Ethnic Diversity In Global Missions

06 Dec 2003

What are some of the demands of the Kingdom of God in relation to Ethnic diversity?

The following ingredients are needed: God is the one who established diversity. It is remarkable that God, the creator of the universe, enjoys diversity. “In the quest to recognize and to appreciate diversity of ethnic groups, care must be taken to avoid ethnic labeling and stereotyping.”[1] There is no Jew nor Greek, no male nor female, no slave nor free. We are all one in Christ Jesus (Gal. 3:28, emphasis added). The following elements are needed if we are to work together for the expansion of God’s kingdom.

First, we need to focus on Christ. He is our inspiration and example to follow. He died on the cross for all of our iniquities. His ministry was powerful and His compassion and love for different kinds of people was evident. In the Gospel of John, we found the account of Jesus and the Samaritan woman. Jesus did not reject her because of her nationality; instead He spoke with her and met her specific need. Jesus revealed himself as Messiah to the Samaritan woman and everything changed (John 4:1-26). When we focus on Christ, we can complete the task regardless of the obstacles and challenges. It is not about us, but it is about working together to bless people who still need to hear the message of salvation.

Second, it is necessary to develop a sense of interdependent work. To work with people from other cultures requires developing a sense of community. The fact is that we need each other and the things that every person in the team does affect everybody else. Thus, values are important when it comes to team work. It is paramount to share a common set of principles with others.  The substitute to mistrust and paternalism in the relationship between people from different cultures is not independence and self-sufficiency; it is interdependence. And interdependence “comes with a deeper understanding of unity in Christ.”[2] Why are we working together? What is the main reason? These questions are essential for us because they help us to learn from each other. Therefore, denominations, churches, and missionary agencies need to develop an interdependent spirit among their staff and team members. 

Third, mutual submission is required. Jesus gave us His example by totally submitting himself to the will of His Father. Paul also exhorts us to “submit to one another out of reverence for Christ.”[3] Submission requires us to be humble and respect each other. This kind of submission is based on our love for God and for each other. Unbelievers will notice when we are exercising mutual submission and accountability. This is for the benefit of the growth of the kingdom.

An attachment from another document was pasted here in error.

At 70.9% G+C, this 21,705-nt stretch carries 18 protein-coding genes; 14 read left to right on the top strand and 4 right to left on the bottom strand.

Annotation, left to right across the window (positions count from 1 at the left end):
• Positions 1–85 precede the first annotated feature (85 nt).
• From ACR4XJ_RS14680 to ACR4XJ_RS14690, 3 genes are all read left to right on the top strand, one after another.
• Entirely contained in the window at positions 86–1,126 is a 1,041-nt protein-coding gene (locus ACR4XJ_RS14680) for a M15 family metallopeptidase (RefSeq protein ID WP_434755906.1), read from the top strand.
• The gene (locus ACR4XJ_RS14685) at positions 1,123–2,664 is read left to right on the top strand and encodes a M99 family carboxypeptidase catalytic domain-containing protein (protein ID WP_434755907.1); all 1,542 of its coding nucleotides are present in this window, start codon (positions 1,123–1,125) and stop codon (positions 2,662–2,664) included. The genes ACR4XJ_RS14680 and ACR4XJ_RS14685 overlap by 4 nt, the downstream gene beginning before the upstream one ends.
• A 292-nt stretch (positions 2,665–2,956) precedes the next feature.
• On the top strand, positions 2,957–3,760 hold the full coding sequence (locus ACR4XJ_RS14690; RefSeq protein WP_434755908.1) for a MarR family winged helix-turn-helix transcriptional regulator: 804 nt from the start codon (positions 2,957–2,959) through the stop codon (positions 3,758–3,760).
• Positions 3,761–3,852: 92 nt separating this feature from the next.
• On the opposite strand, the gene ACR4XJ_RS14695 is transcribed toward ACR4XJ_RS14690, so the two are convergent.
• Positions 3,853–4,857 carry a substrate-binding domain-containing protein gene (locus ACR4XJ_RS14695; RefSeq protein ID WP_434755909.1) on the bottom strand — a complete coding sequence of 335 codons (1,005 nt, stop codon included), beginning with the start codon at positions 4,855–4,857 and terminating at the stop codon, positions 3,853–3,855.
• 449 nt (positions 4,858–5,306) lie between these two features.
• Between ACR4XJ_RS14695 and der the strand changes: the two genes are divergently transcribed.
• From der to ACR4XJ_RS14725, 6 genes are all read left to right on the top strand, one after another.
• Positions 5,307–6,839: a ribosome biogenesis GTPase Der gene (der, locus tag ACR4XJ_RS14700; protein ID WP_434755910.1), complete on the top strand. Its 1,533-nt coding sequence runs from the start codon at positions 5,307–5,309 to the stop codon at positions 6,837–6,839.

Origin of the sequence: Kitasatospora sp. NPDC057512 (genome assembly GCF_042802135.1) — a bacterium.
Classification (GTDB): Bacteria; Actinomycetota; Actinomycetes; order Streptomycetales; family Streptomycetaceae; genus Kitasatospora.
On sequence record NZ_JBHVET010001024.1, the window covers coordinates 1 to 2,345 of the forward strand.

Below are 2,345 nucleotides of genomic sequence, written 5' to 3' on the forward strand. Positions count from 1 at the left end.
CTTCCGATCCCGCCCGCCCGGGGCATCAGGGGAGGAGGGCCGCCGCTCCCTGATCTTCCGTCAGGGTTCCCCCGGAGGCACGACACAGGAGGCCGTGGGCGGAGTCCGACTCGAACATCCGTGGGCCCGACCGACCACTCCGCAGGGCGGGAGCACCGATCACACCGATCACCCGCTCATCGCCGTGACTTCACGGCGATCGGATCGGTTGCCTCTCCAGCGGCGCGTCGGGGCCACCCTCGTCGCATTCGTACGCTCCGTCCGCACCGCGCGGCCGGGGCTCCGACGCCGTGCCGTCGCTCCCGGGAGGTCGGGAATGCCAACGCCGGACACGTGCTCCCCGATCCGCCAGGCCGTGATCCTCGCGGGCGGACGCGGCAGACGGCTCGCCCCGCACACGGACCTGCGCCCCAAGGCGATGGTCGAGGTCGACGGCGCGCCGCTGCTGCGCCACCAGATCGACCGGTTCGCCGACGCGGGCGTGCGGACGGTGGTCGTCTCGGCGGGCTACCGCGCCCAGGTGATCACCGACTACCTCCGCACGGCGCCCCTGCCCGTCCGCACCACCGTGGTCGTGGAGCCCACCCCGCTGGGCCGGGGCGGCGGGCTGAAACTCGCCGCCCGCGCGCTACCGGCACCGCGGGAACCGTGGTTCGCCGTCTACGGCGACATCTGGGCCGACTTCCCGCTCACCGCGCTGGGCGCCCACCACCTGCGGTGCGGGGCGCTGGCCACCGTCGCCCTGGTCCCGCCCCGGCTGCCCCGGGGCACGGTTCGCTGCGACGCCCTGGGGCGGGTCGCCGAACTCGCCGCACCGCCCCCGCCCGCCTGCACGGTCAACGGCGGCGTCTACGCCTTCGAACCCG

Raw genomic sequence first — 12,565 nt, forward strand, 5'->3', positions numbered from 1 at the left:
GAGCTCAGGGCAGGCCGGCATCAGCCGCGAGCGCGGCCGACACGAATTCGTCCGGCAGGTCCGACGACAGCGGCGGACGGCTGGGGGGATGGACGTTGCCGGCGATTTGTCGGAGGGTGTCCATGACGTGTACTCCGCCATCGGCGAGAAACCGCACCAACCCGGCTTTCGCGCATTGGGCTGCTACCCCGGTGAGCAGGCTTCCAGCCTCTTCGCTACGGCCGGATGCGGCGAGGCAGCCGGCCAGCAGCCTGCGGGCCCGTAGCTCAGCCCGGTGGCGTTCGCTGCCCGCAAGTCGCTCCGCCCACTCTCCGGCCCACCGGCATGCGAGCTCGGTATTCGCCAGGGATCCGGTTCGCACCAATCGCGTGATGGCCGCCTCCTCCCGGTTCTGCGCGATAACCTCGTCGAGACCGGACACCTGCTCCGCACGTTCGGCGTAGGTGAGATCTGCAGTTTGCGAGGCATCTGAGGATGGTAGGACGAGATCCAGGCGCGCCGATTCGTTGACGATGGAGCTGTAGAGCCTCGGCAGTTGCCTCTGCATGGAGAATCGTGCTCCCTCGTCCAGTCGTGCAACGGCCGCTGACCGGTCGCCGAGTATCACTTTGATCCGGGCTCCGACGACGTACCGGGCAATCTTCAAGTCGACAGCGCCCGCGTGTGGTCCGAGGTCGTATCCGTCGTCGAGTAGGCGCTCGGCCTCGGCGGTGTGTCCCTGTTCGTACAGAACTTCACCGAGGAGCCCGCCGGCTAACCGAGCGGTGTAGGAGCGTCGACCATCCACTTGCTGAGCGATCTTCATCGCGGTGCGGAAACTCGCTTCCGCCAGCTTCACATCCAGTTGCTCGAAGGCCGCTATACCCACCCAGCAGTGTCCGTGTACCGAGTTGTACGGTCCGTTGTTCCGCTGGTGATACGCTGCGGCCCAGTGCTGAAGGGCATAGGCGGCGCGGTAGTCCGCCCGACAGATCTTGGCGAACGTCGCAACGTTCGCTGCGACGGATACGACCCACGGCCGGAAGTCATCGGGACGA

Fourth, everything that we do is for the sake of the kingdom. All the challenges and friction that come with dealing with diverse people in our teams it can be alleviated by the fact that everything that we do together will advance God’s kingdom. “One of the challenges that we may face is to be driven by personal interest rather than kingdom principles.”[4] We are part of God’s kingdom and God has entrusted us a marvelous commission. We can strength each other knowing that we “in all these things we are more than conquerors through him who loved us (Rom 8:37).

Lastly, the people involved need to be flexible. Every person involved in missions knows the importance of flexibility. This is a very crucial aspect to be considered if we want to work with different ethnic people groups. Frustration and resistance arise when team members are not willing to be flexible. This is a learning and humbling process that allows us to grow and understand different perspectives. There needs to be a common ground that facilitates the communication and dynamics within the group. Working with majority world missionaries requires being flexible. For instance, the sense of time is different in every culture. We cannot assume that everybody will react in the same manner that we do.

  1. James Breckenridge, and Lillian Breckenridge, What Color Is Your God?: Multicultural Education in the Church (Grand Rapids, Michigan: Baker Academic, 1995), 89. 
  2. Johannes Nissen, “Unity and Diversity: Biblical Models for Partnership,” Mission Studies 14, (1-2 1997): 140.
  3. See Ephesians 5:21.
  4. Victor H. Cuartas,  “Implicaciones Éticas y los Desafíos de los Negocios Como Misión en los.

Países de Acceso Creativo.” Global Missiology in Spanish (July 2009). Under “Settings,” (accessed February 15, 2010).